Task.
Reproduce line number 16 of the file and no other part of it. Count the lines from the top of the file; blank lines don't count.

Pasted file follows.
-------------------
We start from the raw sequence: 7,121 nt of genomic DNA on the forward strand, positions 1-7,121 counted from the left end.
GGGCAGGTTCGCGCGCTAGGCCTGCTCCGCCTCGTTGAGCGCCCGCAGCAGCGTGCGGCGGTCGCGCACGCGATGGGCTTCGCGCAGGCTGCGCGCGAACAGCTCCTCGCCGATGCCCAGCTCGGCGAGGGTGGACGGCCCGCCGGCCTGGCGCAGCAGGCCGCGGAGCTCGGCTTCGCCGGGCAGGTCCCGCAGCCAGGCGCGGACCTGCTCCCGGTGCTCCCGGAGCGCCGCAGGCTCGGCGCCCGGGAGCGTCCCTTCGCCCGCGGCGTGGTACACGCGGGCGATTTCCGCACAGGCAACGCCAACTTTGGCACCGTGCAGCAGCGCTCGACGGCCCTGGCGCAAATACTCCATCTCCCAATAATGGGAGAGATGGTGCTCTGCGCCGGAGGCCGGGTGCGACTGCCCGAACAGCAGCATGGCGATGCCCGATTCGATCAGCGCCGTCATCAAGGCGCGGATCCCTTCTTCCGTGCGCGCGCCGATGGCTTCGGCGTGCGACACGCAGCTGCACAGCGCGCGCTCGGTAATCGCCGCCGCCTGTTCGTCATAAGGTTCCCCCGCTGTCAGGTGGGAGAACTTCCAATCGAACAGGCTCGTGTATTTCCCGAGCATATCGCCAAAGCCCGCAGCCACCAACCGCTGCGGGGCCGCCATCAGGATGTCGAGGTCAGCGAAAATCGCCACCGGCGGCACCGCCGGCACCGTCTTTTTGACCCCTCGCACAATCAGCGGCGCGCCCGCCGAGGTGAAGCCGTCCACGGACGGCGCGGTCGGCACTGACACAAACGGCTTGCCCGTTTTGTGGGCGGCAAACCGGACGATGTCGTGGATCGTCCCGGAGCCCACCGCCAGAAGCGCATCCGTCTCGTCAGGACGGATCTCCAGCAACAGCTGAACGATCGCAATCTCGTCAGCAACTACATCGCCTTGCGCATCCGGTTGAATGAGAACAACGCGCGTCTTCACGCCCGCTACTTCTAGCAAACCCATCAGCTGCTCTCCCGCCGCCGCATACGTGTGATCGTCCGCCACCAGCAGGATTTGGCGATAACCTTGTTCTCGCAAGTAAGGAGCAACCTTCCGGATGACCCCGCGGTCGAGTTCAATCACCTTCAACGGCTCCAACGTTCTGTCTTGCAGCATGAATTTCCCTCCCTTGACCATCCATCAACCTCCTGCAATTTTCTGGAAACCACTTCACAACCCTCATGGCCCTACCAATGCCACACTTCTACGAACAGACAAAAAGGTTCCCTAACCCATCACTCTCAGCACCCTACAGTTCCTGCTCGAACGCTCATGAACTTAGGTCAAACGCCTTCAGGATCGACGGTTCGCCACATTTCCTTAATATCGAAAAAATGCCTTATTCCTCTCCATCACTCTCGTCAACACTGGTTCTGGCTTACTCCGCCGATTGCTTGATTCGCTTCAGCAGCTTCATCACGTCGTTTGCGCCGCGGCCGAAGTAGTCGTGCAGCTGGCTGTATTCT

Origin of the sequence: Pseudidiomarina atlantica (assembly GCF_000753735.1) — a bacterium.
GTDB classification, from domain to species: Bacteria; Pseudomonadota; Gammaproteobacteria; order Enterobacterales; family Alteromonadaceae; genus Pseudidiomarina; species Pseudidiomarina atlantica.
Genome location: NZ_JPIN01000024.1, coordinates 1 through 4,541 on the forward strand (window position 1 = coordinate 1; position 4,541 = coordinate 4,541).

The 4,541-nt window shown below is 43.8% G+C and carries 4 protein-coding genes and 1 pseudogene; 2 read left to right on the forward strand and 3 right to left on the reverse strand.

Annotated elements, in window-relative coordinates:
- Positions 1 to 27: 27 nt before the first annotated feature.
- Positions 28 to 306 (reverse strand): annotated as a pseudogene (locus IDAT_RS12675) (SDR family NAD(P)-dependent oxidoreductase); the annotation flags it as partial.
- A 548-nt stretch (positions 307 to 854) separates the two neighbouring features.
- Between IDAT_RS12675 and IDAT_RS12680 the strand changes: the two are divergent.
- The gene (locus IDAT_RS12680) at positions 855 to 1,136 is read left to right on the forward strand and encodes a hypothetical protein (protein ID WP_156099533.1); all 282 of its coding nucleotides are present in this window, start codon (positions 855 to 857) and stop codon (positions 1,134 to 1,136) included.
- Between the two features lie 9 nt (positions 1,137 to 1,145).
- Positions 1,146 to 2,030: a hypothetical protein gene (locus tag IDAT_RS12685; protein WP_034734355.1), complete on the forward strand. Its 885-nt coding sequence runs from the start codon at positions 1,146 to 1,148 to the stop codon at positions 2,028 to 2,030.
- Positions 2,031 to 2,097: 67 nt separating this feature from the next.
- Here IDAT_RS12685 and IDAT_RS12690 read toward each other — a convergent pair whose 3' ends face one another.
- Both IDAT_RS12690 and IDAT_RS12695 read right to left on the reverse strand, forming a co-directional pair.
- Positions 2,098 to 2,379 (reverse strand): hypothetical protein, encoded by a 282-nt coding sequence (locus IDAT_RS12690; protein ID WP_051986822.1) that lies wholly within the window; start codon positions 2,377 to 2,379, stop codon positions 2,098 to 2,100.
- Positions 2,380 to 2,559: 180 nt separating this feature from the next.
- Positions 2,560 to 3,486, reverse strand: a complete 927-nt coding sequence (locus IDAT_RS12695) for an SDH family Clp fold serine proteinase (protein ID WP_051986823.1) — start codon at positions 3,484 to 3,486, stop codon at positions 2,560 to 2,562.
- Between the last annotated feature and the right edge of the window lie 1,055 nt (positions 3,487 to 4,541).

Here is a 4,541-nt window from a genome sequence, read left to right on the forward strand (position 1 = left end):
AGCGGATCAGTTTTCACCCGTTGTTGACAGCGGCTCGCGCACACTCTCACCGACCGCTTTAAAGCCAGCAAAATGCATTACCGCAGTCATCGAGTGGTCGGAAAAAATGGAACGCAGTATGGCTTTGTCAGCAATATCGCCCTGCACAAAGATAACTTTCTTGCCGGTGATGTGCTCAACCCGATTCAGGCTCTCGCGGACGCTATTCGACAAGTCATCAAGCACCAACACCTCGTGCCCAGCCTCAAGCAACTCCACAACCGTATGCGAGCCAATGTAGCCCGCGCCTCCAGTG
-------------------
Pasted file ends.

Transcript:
- Here IDAT_RS12685 and IDAT_RS12690 read toward each other — a convergent pair whose 3' ends face one another.